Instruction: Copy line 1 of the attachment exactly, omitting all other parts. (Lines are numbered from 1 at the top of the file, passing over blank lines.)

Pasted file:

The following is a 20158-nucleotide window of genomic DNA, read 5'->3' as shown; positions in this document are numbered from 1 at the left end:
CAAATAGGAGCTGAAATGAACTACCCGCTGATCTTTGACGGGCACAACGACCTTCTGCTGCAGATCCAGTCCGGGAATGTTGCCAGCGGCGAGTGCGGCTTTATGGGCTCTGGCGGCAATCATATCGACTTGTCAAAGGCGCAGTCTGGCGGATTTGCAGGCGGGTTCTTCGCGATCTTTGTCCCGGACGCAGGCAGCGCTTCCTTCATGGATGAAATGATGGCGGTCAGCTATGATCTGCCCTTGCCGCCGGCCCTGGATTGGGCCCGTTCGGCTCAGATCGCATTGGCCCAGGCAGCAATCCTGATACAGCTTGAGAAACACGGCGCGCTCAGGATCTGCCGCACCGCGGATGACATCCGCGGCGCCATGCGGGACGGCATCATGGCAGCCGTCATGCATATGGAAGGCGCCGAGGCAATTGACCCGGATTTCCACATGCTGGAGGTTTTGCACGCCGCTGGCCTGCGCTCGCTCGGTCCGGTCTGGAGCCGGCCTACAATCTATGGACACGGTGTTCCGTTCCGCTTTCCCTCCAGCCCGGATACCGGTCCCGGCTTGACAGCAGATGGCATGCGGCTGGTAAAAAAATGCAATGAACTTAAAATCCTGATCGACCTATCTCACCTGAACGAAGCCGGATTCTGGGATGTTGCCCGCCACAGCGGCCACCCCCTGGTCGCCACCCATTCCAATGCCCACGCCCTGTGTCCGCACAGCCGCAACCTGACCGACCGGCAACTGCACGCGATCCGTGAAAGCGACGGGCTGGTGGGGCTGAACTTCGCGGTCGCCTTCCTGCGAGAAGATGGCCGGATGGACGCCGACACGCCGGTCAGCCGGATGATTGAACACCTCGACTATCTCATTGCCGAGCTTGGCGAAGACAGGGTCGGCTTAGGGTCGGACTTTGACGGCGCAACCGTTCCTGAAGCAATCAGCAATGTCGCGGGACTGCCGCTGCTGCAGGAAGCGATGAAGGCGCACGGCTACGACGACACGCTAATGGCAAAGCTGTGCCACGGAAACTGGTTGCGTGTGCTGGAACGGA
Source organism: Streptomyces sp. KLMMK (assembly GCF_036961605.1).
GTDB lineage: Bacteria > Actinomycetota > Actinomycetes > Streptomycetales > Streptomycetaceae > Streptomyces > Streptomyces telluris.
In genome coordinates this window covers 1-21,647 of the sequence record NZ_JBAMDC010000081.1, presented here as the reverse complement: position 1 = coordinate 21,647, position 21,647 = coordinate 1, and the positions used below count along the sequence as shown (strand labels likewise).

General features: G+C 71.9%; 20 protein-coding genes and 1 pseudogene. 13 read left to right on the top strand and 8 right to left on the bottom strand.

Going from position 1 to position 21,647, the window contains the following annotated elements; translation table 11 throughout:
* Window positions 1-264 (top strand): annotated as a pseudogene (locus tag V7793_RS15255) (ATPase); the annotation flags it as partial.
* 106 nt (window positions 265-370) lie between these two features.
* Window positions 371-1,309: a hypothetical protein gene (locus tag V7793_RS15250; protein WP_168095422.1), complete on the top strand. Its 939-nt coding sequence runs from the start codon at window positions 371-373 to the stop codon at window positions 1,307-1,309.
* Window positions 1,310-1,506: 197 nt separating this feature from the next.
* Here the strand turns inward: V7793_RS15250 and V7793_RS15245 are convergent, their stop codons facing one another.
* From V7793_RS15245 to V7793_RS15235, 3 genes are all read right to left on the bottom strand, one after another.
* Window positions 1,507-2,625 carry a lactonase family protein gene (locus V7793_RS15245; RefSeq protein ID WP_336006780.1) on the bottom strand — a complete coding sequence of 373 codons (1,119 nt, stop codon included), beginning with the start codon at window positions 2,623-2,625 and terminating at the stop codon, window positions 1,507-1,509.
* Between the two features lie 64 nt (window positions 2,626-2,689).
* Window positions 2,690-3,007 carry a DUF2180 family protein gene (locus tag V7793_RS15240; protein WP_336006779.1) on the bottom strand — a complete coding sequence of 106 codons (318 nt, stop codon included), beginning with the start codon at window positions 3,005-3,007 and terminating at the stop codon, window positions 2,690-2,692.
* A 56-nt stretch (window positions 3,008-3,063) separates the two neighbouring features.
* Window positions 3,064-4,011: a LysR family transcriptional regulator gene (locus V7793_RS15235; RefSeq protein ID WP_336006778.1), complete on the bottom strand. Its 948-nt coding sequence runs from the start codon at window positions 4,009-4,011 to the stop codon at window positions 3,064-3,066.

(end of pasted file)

The following is a 20158-nucleotide window of genomic DNA, read 5'->3' as shown; positions in this document are numbered from 1 at the left end: